Monday, March 5, 2018

Trust is blind and dangerous

When trust is on the table, the world divides in two. One side of the population will say that as human beings, we are trustful by nature. It’s in our genes as social animals and the necessities of our society. On the other hand, some may say that human beings are distrustful.  

This division will probably be something that will remain in time, but, as we can see in the news, cybersecurity world must be careful. In CIGTR we want to focus on Bill Mann’s, product director in Centrify, interview made by TechRepublic and ZDNet. In this interview, Bill Mann, explains his point of view on how companies should work on a zero trust basis if they want to be protected against cyberattacks. 

Due to the great importance that trust has in any kind of relationship, personal or professional, it sounds weird that a cybersecurity professional like Bill Mann comes to talk to us about a zero trust model. Mann said that this too much trust tendency are leading us into models that aren’t helping us: “We used to trust that the firewall was going to keep the bad guys out, but the reality is that the bad guys are already in our environment. Also, the reality is that we've got a lot of mobile workers and outsourced IT and we're using stats and infrastructure as a service so a danger is also not residing within the walls that the firewalls were previously protecting.”

Mann’s way of understanding today’s model isn’t about stopping the trust but to stop trusting implicitly and start doing it explicitly. Mann will explain it with an example for us to understand it better: “When you're at home and you're sleeping in bed, you inherently trust your environment because the front door's locked, the windows are locked, and so forth. But just imagine now that the windows were open and the doors were open. How would you think about security at home? And I'd like to think that we'd probably put a lock on our bedroom door, right? And that's kind of the mindset that the IT professional has to think about now as well.”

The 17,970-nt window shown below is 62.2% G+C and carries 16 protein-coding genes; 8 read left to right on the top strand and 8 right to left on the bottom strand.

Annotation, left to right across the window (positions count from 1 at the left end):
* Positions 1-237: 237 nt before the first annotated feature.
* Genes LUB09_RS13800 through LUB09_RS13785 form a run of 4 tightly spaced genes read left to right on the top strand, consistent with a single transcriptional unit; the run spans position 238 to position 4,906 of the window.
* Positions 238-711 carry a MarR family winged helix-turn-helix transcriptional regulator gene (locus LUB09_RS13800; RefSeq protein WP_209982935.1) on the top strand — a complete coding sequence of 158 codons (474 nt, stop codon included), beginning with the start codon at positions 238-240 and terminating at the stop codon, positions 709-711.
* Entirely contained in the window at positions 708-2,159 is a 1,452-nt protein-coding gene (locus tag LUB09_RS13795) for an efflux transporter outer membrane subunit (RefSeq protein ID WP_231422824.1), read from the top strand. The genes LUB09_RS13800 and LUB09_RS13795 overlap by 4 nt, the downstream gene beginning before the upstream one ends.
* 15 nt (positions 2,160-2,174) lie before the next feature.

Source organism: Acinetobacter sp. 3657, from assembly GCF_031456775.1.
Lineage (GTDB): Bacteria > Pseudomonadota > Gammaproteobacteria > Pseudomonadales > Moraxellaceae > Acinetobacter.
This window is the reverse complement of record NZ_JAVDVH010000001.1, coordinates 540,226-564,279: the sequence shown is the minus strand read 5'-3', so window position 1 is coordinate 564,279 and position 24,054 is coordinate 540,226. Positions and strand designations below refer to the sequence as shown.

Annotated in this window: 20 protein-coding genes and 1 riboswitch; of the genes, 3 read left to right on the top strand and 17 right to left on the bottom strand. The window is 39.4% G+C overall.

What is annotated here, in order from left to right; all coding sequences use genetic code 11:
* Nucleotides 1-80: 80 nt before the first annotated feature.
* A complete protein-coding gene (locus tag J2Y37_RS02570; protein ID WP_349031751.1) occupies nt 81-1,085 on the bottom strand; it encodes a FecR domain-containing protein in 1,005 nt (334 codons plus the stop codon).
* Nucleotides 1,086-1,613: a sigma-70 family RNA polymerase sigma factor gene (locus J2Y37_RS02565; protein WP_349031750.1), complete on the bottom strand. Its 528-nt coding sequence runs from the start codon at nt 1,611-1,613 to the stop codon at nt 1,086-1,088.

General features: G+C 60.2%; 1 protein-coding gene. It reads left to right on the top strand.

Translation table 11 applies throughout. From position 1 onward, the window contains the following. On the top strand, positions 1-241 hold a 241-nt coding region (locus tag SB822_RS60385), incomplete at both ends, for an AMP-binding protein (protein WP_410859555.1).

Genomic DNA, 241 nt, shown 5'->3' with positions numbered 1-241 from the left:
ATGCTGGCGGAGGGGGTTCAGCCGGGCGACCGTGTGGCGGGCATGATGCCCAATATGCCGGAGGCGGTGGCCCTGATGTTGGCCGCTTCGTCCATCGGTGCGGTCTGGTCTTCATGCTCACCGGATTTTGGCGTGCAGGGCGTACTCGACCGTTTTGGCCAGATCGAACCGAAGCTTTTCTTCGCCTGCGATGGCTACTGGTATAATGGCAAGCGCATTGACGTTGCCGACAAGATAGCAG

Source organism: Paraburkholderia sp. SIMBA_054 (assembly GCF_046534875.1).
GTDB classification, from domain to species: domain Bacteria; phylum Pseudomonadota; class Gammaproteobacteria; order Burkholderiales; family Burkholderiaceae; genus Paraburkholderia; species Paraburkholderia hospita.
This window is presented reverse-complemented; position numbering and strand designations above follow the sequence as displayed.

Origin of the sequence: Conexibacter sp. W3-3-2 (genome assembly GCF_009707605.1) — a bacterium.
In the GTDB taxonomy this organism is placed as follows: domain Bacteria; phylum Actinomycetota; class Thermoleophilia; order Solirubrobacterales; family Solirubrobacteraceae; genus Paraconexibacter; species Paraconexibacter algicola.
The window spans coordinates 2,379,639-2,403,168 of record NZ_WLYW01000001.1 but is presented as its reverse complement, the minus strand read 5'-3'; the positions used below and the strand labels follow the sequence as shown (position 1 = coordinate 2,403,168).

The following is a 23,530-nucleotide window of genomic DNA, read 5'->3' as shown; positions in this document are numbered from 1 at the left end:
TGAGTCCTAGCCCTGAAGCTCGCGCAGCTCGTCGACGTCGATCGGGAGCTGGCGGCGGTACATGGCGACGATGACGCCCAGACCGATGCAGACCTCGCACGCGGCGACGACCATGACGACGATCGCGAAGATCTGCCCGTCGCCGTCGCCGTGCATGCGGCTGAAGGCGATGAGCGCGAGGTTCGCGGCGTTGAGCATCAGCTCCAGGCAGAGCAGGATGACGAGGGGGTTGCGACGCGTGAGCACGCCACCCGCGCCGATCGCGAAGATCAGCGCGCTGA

Despite the model that Mann presents it’s easily understood, it’s complicated to imagine those big companies changing their security policies that they’ve had worked within the last years. To explain how easy this change would be, Mann, shows us the keys to understand the zero trust model and how it works: “The first component of zero trust is knowing the user, really understanding who the user is in your environment. And as you know, we typically understand users today by their username and password, which is a really primitive way of understanding who a user is.”

Once the first element is understood, you have to understand and know the device that the user is using to connect into the network: “Let's make sure it hasn't got any kind of vulnerabilities on it. If you're using a Windows machine, let's make sure it hasn't got a virus on it. So fundamentally it's about making sure that that endpoint that's used to connect into your environment is got a certain amount of security posture, and it's worthy within the environment.”

Once we know who is the user and the device he’s using, we need a third element. Mann talks about limiting the accesses and privileges that users have for resources. “So if Bill's a salesperson and he's just a salesperson, that he's not a regional manager, he should not be able to see everything within Salesforce. Similarly, if Jane is an IT developer and she only has scope to do management for Oracle, she should only be able to do management for Oracle. She should not be able to log into a route account and make other changes and so forth.”

Mann’s model has a lot to do with constant learning that requires a lot of adaptation. If the environment is changing, why wouldn’t our security strategies? This zero trust model ends when you can feel completely safe in your own environment and with every element in your network having been analyzed so you can trust them completely.


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